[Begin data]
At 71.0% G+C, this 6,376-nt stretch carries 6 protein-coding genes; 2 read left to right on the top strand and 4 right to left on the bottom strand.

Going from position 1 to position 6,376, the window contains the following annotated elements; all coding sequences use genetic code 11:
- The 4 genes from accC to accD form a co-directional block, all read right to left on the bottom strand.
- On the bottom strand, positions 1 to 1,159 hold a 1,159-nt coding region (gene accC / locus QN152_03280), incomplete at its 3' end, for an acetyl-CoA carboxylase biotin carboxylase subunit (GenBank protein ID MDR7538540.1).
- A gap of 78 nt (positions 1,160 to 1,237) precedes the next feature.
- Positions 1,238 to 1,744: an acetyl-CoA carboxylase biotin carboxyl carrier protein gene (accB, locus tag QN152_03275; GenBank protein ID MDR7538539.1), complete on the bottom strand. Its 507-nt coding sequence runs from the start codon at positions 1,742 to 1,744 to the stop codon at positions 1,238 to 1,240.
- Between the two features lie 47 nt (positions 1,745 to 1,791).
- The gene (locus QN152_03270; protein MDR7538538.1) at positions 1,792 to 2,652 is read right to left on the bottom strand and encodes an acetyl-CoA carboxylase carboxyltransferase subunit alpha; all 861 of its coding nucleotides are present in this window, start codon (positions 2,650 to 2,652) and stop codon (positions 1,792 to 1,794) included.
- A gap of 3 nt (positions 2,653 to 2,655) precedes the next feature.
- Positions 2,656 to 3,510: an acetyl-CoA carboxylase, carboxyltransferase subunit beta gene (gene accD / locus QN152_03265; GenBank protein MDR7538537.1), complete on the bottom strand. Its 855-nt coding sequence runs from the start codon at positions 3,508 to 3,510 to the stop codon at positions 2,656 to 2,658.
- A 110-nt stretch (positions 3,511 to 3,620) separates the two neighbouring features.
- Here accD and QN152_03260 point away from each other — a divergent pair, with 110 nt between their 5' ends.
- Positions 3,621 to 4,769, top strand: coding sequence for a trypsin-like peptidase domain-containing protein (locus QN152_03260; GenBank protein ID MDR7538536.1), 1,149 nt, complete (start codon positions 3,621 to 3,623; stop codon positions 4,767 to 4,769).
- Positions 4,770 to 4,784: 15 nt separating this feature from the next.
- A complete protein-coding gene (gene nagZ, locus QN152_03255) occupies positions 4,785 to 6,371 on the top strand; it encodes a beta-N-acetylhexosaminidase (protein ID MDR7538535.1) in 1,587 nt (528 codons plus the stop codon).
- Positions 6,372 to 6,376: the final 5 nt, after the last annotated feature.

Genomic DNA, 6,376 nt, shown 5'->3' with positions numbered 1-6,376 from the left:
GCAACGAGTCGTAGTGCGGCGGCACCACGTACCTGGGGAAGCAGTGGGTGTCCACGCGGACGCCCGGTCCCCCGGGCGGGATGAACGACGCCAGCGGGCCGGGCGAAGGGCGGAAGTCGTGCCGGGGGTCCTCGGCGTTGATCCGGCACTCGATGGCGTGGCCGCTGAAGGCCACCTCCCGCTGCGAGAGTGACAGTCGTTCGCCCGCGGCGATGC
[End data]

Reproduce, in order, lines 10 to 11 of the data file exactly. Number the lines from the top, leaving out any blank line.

- Positions 2,656 to 3,510: an acetyl-CoA carboxylase, carboxyltransferase subunit beta gene (gene accD / locus QN152_03265; GenBank protein MDR7538537.1), complete on the bottom strand. Its 855-nt coding sequence runs from the start codon at positions 3,508 to 3,510 to the stop codon at positions 2,656 to 2,658.
- A 110-nt stretch (positions 3,511 to 3,620) separates the two neighbouring features.